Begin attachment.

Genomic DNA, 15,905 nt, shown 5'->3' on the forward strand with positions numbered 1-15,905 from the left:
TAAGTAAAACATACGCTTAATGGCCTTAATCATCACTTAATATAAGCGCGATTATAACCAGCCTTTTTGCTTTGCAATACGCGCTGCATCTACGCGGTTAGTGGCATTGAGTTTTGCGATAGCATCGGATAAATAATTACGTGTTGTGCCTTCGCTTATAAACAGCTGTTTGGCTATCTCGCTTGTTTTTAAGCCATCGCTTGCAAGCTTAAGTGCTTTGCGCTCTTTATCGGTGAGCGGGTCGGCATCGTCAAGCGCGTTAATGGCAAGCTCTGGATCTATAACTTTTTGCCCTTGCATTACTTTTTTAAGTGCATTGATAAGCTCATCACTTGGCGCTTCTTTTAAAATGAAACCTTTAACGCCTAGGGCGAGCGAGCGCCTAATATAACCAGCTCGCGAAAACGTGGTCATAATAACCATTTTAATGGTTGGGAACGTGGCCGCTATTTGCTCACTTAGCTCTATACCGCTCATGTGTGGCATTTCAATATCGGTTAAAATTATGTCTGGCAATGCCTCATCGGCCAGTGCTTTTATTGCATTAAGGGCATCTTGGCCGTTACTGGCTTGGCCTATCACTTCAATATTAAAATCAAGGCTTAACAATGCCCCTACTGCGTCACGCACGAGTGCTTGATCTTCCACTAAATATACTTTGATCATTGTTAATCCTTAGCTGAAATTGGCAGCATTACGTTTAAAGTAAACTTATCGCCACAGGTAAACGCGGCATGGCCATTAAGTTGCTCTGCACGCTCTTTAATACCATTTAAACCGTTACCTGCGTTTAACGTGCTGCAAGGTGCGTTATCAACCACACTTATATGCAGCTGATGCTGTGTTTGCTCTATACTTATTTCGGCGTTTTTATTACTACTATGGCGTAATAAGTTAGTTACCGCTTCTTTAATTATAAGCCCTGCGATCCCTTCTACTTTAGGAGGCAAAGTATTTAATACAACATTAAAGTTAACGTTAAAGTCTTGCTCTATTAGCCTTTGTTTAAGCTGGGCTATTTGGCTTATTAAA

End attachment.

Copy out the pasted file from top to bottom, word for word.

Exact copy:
Genomic DNA, 15,905 nt, shown 5'->3' on the forward strand with positions numbered 1-15,905 from the left:
TAAGTAAAACATACGCTTAATGGCCTTAATCATCACTTAATATAAGCGCGATTATAACCAGCCTTTTTGCTTTGCAATACGCGCTGCATCTACGCGGTTAGTGGCATTGAGTTTTGCGATAGCATCGGATAAATAATTACGTGTTGTGCCTTCGCTTATAAACAGCTGTTTGGCTATCTCGCTTGTTTTTAAGCCATCGCTTGCAAGCTTAAGTGCTTTGCGCTCTTTATCGGTGAGCGGGTCGGCATCGTCAAGCGCGTTAATGGCAAGCTCTGGATCTATAACTTTTTGCCCTTGCATTACTTTTTTAAGTGCATTGATAAGCTCATCACTTGGCGCTTCTTTTAAAATGAAACCTTTAACGCCTAGGGCGAGCGAGCGCCTAATATAACCAGCTCGCGAAAACGTGGTCATAATAACCATTTTAATGGTTGGGAACGTGGCCGCTATTTGCTCACTTAGCTCTATACCGCTCATGTGTGGCATTTCAATATCGGTTAAAATTATGTCTGGCAATGCCTCATCGGCCAGTGCTTTTATTGCATTAAGGGCATCTTGGCCGTTACTGGCTTGGCCTATCACTTCAATATTAAAATCAAGGCTTAACAATGCCCCTACTGCGTCACGCACGAGTGCTTGATCTTCCACTAAATATACTTTGATCATTGTTAATCCTTAGCTGAAATTGGCAGCATTACGTTTAAAGTAAACTTATCGCCACAGGTAAACGCGGCATGGCCATTAAGTTGCTCTGCACGCTCTTTAATACCATTTAAACCGTTACCTGCGTTTAACGTGCTGCAAGGTGCGTTATCAACCACACTTATATGCAGCTGATGCTGTGTTTGCTCTATACTTATTTCGGCGTTTTTATTACTACTATGGCGTAATAAGTTAGTTACCGCTTCTTTAATTATAAGCCCTGCGATCCCTTCTACTTTAGGAGGCAAAGTATTTAATACAACATTAAAGTTAACGTTAAAGTCTTGCTCTATTAGCCTTTGTTTAAGCTGGGCTATTTGGCTTATTAAA